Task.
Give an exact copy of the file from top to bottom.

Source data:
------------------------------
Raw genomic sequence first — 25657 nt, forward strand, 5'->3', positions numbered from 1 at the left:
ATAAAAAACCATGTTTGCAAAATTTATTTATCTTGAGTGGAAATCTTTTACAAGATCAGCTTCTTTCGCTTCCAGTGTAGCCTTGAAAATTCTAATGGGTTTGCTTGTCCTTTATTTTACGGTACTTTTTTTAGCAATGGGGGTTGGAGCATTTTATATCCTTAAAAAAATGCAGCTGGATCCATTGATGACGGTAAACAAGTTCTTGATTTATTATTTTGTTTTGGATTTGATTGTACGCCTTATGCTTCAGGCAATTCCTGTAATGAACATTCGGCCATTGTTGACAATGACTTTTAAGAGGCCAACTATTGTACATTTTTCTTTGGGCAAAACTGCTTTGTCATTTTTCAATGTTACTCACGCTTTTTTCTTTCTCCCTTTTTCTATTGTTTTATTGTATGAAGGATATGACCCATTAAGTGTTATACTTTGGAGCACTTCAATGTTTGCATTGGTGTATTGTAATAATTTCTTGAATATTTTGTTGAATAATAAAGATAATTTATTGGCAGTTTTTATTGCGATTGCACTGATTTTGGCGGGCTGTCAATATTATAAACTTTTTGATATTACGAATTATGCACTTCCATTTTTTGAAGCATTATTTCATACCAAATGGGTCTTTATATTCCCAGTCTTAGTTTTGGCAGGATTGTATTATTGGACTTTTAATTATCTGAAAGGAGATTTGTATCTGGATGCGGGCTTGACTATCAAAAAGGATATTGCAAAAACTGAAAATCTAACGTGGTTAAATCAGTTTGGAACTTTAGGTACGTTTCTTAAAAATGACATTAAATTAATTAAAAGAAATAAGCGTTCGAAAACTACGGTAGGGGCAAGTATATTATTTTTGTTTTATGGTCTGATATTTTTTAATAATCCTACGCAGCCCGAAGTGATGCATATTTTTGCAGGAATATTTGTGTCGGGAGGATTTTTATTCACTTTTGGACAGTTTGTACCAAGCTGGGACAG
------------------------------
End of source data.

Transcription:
Raw genomic sequence first — 25657 nt, forward strand, 5'->3', positions numbered from 1 at the left:
ATAAAAAACCATGTTTGCAAAATTTATTTATCTTGAGTGGAAATCTTTTACAAGATCAGCTTCTTTCGCTTCCAGTGTAGCCTTGAAAATTCTAATGGGTTTGCTTGTCCTTTATTTTACGGTACTTTTTTTAGCAATGGGGGTTGGAGCATTTTATATCCTTAAAAAAATGCAGCTGGATCCATTGATGACGGTAAACAAGTTCTTGATTTATTATTTTGTTTTGGATTTGATTGTACGCCTTATGCTTCAGGCAATTCCTGTAATGAACATTCGGCCATTGTTGACAATGACTTTTAAGAGGCCAACTATTGTACATTTTTCTTTGGGCAAAACTGCTTTGTCATTTTTCAATGTTACTCACGCTTTTTTCTTTCTCCCTTTTTCTATTGTTTTATTGTATGAAGGATATGACCCATTAAGTGTTATACTTTGGAGCACTTCAATGTTTGCATTGGTGTATTGTAATAATTTCTTGAATATTTTGTTGAATAATAAAGATAATTTATTGGCAGTTTTTATTGCGATTGCACTGATTTTGGCGGGCTGTCAATATTATAAACTTTTTGATATTACGAATTATGCACTTCCATTTTTTGAAGCATTATTTCATACCAAATGGGTCTTTATATTCCCAGTCTTAGTTTTGGCAGGATTGTATTATTGGACTTTTAATTATCTGAAAGGAGATTTGTATCTGGATGCGGGCTTGACTATCAAAAAGGATATTGCAAAAACTGAAAATCTAACGTGGTTAAATCAGTTTGGAACTTTAGGTACGTTTCTTAAAAATGACATTAAATTAATTAAAAGAAATAAGCGTTCGAAAACTACGGTAGGGGCAAGTATATTATTTTTGTTTTATGGTCTGATATTTTTTAATAATCCTACGCAGCCCGAAGTGATGCATATTTTTGCAGGAATATTTGTGTCGGGAGGATTTTTATTCACTTTTGGACAGTTTGTACCAAGCTGGGACAG